Blockopedia is a new book published by Egmont that details every block in Minecraft. While players will enjoy the extra information, onlookers are offered a window into how Minecraft provides a creative canvass for block based constructions.
Minecraft blocks are the essential elements that not only make up the world, but that players use to make their creations. Each block has different qualities and inter-dependencies that require a detailed understanding to make the most of them. Even young players soon learn how this all works and can identify the numerous types of blocks they may need.
The book, itself shaped like a block, groups things into different categories: naturally generated blocks, ores and minerals, plants, liquids and gasses, player created, utility and mechanism. Each of the blocks is measured for blast resistance, light-emitting qualities, transparency, physics and flammability.
These details will make more sense to those who have played the game, but even for outsiders it’s fascinating to see just how much is going on beneath the surface of Minecraft. Although the game looks simple and visually retro, this block ecosystem is as complex as any modern video-game.
As with any “fan service” publication though there is an element of cashing-in on the popularity of a particular product or brand. Certainly, Minecraft represents a huge potential audience, and with the book releasing on December 4th is likely to sell out before Christmas.
However, Blockopedia has more content than might be expected here. This, along with the top class presentation, should ensure it is both useful and interesting once the initial novelty has worn off.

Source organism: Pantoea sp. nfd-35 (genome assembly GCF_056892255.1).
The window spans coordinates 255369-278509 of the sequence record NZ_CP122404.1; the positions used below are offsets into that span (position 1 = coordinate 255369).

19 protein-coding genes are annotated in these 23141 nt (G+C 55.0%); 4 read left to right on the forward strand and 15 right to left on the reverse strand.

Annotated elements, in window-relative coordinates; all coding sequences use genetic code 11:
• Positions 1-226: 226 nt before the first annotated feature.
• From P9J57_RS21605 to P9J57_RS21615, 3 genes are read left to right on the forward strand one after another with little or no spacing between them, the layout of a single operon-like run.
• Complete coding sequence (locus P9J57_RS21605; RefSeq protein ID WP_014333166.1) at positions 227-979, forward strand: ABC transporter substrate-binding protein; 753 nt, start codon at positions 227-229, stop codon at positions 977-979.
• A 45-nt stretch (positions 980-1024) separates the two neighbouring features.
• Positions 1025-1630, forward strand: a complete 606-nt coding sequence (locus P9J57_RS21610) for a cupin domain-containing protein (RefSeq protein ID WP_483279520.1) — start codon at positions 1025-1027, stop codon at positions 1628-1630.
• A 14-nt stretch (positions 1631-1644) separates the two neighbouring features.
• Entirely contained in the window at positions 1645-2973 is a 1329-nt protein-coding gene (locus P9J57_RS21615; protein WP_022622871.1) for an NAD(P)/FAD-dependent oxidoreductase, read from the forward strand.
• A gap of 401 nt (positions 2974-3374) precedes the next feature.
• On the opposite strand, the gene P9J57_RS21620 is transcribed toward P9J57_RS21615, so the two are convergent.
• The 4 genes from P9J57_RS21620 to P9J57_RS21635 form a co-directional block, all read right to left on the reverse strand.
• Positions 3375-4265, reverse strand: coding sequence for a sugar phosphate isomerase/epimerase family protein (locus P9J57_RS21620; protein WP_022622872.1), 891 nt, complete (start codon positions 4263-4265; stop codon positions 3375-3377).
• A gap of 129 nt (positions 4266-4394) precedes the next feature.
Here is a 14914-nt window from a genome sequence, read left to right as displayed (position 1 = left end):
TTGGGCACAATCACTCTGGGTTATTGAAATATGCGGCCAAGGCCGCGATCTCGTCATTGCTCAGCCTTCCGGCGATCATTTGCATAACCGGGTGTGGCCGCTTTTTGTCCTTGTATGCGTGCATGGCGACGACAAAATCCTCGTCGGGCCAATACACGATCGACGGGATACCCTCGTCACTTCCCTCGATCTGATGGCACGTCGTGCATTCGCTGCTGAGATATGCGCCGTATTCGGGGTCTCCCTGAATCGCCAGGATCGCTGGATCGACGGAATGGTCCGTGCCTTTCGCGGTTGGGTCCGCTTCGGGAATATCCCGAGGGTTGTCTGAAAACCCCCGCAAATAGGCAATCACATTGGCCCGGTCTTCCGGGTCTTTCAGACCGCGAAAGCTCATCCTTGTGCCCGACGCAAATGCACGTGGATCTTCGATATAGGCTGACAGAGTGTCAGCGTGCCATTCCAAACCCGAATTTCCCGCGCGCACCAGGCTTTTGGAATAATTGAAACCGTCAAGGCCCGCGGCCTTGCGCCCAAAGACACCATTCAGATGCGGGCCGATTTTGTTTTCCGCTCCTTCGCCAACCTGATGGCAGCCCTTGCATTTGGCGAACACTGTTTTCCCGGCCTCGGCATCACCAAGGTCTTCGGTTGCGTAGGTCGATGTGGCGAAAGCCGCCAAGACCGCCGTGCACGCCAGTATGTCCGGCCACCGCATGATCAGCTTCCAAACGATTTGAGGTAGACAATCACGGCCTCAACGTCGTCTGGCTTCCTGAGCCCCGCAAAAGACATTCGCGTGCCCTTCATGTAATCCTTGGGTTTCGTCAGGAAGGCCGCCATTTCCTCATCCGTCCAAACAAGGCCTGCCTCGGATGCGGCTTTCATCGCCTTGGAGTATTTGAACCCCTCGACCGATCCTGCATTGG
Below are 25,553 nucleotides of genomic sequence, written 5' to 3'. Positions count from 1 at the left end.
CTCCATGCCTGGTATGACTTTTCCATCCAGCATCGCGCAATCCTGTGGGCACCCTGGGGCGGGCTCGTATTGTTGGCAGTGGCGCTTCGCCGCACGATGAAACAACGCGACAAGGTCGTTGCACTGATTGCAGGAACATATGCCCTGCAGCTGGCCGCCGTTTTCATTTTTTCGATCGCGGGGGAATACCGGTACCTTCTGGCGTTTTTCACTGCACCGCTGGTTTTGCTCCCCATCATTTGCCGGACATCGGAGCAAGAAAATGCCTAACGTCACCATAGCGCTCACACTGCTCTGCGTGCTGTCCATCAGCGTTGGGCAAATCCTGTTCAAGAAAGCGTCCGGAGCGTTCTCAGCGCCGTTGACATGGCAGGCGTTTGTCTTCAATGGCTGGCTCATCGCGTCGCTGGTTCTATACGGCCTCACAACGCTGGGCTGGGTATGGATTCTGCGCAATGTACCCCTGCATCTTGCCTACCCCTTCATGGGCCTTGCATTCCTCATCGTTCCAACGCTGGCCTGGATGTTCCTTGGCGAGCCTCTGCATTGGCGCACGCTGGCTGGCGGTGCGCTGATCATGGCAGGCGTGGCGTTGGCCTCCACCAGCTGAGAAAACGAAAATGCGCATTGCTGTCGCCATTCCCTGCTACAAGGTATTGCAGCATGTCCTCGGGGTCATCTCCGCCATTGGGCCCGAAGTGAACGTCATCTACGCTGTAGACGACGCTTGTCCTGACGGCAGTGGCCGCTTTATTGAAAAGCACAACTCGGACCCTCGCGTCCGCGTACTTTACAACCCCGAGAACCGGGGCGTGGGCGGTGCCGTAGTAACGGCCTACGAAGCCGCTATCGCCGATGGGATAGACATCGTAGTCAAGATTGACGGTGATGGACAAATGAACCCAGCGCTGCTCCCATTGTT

Another potential downside with a printed book like this is that it can go out of date quite quickly. Here though there is enough solid basic information that the book will continue to be useful even when it is no longer comprehensive.
Written by Alex Wiltshire, former editor of Edge magazine, the book expands on the basic properties of each block to offer advice and suggestions around their function and use in the game. The extends to how the blocks can be used in crafting to make a variety of useful secondary building materials.
Perhaps the only real omision in the book is an alphabetical index to look up blocks. Without this readers have to flick through pages or leaf through the table of contents to find particular block’s details.
The book follows the other Minecraft themed publications from Egmont, Minecraft Construction handbook, Minecraft Combat handbook, Minecraft annual and the Minecraft Beginner’s handbook. These each offer more instructional information about the game and are complemented by the Blockopedia information.